Courtroom scenes, full of legal maneuvering, are highlights as Siegel’s sharp style turns them into mini-dramas (or...


San Francisco attorney Mike Daley struggles in and out of the courtroom while trying to find evidence to clear a troublesome and terminally ill client.

In his fourth outing (Criminal Intent, 2002, etc.), ex-priest and ex-public defender Daley practices privately in partnership with ex-wife Rosie. This, and the maintenance of separate nearby residences, has rekindled their romantic relationship and helped them co-parent their preteen daughter Grace. Both partnership and romance are threatened, however, when derelict Leon Walker asks Daley to represent him . . . again. It was the first Leon Walker trial ten years earlier that caused the breakup of Mike and Rosie’s marriage. This time, Leon was found passed out in an alley near the stabbed corpse of business magnate Tower Grayson. Fingerprints, blood spatters, and the knife found in Leon’s pocket all suggest an open-and-shut case. Unfortunately for Daley, he (unlike Rosie) believes Leon’s claims of innocence and feels duty-bound to represent him, especially when he learns that Leon has only weeks to live. Daley implements a two-prong strategy, with seemingly contradictory prongs. He presses to get the case to trial as quickly as possible while investigating Grayson’s murder himself, aided by his p.i. brother and a handful of other irregulars. Excavated dirt about Grayson is plentiful, and both his callow son and his restless wife had motive and were spotted near the murder scene on the fateful night. Grayson frequented a sex club called Basic Needs (also near the site of his death) and regularly consorted with a prostitute named Alicia Morales, who happens to be missing. Will more digging result in evidence against one of these potential suspects? On the home front, Daley worries about Rosie (a recent breast cancer survivor), who’s getting sick regularly and trying to hide it from him.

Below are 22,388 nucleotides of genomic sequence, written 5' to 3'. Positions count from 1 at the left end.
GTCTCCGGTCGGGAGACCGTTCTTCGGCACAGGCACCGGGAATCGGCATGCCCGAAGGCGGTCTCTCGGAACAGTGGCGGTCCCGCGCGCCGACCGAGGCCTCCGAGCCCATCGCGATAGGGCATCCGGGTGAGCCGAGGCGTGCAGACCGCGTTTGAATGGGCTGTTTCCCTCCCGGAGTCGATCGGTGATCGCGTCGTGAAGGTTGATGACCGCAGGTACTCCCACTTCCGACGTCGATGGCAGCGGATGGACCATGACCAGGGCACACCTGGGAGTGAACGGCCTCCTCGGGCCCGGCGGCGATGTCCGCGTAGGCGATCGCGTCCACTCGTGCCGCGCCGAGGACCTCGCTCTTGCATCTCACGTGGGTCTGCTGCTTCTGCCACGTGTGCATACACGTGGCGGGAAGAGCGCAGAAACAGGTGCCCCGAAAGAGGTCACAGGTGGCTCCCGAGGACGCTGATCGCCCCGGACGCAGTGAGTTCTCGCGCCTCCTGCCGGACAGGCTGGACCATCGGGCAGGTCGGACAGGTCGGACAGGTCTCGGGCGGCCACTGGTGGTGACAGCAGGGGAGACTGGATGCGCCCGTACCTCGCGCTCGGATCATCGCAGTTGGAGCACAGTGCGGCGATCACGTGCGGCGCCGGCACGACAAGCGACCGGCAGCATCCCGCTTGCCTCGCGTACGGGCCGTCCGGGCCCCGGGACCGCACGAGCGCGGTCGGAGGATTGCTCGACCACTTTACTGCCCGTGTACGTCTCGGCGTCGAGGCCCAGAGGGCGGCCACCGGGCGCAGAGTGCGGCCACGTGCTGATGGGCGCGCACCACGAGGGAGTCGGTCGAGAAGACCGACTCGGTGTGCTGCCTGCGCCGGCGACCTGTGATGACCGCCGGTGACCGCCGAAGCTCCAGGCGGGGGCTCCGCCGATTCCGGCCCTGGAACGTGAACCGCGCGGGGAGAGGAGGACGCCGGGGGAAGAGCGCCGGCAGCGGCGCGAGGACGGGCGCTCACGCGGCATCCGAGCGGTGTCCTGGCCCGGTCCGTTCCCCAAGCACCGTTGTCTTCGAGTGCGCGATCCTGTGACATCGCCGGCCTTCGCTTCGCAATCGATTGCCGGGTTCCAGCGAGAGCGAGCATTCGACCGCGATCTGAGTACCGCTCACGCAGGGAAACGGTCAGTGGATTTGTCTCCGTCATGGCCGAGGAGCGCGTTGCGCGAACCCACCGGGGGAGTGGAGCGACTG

Courtroom scenes, full of legal maneuvering, are highlights as Siegel’s sharp style turns them into mini-dramas (or comedies). By contrast, the whodunit plot rarely surprises or provides any fresh twists.

Pub Date: Aug. 11, 2003

ISBN: 0-399-15042-0

Page Count: 400

Publisher: Putnam